Abstracts: Pain management in pigs undergoing experimental surgery; a literature review (2012-4)

Failure to provide effective analgesia to animals in noxious studies contravenes the obligation to refine animal experimentation and, by increasing ‘noise’ in physiological data sets, may decrease the scientific validity of results.

Pig models of surgical conditions are becoming increasingly important and used for translational work. This review aimed to determine the extent to which the recent biomedical literature describes pain assessment and alleviation in pigs recovering from experimental surgery. Continue reading Abstracts: Pain management in pigs undergoing experimental surgery; a literature review (2012-4)

Abstracts: Use of analgesic drugs for pain management in sheep

Awareness of pain and its effects is increasing within the veterinary profession, but pain management in food animals has been neglected. Sheep seldom receive analgesics despite various conditions, husbandry practice and experimental procedures being known to be painful, eg footrot, mastitis, vaginal prolapse, castration, vasectomy, penis deviation, and laparoscopy. The evidence supporting use of analgesic drugs in this species is reviewed here. Opioid agonists are of dubious efficacy and are short acting. α(2)-agonists such as xylazine are good, short-lived analgesics, but induce hypoxaemia. Non-steroidal anti-inflammatory drugs (NSAID) such as ketoprofen provide long-lasting analgesia, but not as marked as that from α(2)-agonists; they should be more widely used for inflammatory pain. Local anaesthetics reliably block pain signals, but may also induce motor blockade. Balanced analgesia using more than one class of drug, such as an α(2) agonist (eg medetomidine) and N-methyl-D-aspartate antagonist (eg ketamine), with the combination selected for the circumstances, probably provides the best analgesia for severe pain. It should be noted that there are no approved analgesic drugs for use in sheep and therefore the use of such drugs in this species has to be off-label. This information may be useful to veterinary practitioners, biomedical researchers, and regulators in animal welfare to develop rational analgesic regimens which ultimately may improve the health and welfare of sheep in both farming and experimental conditions. Continue reading Abstracts: Use of analgesic drugs for pain management in sheep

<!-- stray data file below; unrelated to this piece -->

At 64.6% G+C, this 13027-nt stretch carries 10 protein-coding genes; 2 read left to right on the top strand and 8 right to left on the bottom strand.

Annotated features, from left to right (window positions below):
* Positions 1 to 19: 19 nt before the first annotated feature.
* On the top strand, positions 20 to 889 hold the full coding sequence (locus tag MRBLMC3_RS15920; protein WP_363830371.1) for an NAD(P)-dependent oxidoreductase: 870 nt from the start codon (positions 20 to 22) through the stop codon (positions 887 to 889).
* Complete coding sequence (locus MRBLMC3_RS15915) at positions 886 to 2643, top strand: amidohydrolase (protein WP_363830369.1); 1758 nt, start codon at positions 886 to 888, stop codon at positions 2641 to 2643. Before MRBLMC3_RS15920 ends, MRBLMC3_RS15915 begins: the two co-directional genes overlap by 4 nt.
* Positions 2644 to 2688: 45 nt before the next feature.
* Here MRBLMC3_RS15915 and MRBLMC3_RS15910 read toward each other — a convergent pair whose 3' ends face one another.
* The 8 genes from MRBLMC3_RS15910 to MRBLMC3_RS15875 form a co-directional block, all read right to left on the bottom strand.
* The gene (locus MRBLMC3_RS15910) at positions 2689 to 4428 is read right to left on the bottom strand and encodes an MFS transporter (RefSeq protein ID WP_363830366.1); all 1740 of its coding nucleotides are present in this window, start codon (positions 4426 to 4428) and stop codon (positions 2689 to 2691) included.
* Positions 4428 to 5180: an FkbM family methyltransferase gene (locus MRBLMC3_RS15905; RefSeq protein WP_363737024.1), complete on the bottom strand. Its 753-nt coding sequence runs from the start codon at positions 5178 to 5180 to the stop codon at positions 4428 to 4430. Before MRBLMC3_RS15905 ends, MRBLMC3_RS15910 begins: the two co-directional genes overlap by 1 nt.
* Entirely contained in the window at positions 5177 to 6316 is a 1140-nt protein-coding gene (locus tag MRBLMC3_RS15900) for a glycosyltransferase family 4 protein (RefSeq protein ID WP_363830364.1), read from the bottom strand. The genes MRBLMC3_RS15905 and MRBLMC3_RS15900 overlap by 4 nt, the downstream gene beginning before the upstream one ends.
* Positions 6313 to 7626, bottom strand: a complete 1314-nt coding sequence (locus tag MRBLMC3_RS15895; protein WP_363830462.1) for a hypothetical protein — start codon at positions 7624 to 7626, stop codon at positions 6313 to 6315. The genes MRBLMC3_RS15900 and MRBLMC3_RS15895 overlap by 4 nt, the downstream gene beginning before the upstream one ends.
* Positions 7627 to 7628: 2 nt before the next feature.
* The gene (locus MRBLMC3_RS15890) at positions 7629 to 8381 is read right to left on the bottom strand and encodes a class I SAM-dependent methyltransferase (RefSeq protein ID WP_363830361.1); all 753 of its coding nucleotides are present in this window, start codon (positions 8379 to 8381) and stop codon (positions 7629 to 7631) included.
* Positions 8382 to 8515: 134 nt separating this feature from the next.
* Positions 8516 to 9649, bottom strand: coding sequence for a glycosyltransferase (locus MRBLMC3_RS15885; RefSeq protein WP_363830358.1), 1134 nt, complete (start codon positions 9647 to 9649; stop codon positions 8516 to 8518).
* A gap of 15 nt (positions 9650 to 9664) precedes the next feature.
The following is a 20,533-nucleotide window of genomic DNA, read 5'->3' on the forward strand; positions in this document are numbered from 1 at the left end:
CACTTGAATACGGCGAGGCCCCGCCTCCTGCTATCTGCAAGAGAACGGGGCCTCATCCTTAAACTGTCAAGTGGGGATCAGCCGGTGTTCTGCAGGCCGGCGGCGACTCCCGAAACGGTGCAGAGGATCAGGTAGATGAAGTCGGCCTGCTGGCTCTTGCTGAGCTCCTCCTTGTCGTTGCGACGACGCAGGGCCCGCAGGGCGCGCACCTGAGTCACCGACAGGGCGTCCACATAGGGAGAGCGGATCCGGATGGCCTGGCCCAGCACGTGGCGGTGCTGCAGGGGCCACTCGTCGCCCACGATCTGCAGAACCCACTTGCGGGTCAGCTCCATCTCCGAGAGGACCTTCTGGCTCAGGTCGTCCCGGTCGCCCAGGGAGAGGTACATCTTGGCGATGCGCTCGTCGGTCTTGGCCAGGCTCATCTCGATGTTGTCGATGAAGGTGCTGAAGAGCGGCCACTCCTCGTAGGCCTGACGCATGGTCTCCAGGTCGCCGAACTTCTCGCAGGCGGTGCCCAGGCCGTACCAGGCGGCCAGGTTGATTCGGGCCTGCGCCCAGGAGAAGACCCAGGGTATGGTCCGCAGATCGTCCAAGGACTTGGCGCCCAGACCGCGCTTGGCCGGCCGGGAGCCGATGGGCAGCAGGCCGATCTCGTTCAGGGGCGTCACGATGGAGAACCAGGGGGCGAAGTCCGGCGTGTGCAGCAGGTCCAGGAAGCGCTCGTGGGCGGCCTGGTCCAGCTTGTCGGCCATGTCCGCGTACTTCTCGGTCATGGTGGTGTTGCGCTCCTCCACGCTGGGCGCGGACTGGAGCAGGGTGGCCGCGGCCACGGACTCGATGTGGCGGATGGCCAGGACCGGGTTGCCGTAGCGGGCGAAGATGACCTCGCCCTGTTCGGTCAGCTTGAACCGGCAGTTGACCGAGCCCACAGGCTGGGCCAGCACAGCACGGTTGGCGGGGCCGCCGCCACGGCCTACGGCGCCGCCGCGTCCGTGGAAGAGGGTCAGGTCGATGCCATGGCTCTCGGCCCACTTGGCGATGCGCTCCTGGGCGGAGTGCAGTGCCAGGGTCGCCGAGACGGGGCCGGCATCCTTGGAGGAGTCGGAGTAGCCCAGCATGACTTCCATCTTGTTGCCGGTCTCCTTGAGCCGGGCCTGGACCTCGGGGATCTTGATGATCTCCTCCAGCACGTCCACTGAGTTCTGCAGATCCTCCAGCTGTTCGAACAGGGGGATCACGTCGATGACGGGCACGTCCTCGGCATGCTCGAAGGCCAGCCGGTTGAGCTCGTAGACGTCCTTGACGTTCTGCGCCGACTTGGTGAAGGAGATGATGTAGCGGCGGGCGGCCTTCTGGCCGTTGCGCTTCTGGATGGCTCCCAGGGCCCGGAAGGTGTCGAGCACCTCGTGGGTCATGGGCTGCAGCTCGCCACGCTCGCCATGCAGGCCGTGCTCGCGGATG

Attitudes towards perception and management of pain in rabbits and guinea pigs by a sample of veterinarians in New Zealand

AIMS: To determine the perceptions of a sample of veterinarians in New Zealand regarding pain and pain management in rabbits and guinea pigs.

METHODS: Questionnaires were distributed to all members of the Companion Animal Society, part of the New Zealand Veterinary Association. The questionnaire gathered information on the demographics of respondents, obtained an assessment by veterinarians of the level of pain associated with clinical procedures for rabbits and guinea pigs, established the willingness of respondents to perform these, obtained information on the anaesthetics and analgesics used during these procedures, and the factors associated with selecting different types of drug.

The level of knowledge of respondents and interest in continuing education regarding pain recognition and management in these species was also assessed. Continue reading Attitudes towards perception and management of pain in rabbits and guinea pigs by a sample of veterinarians in New Zealand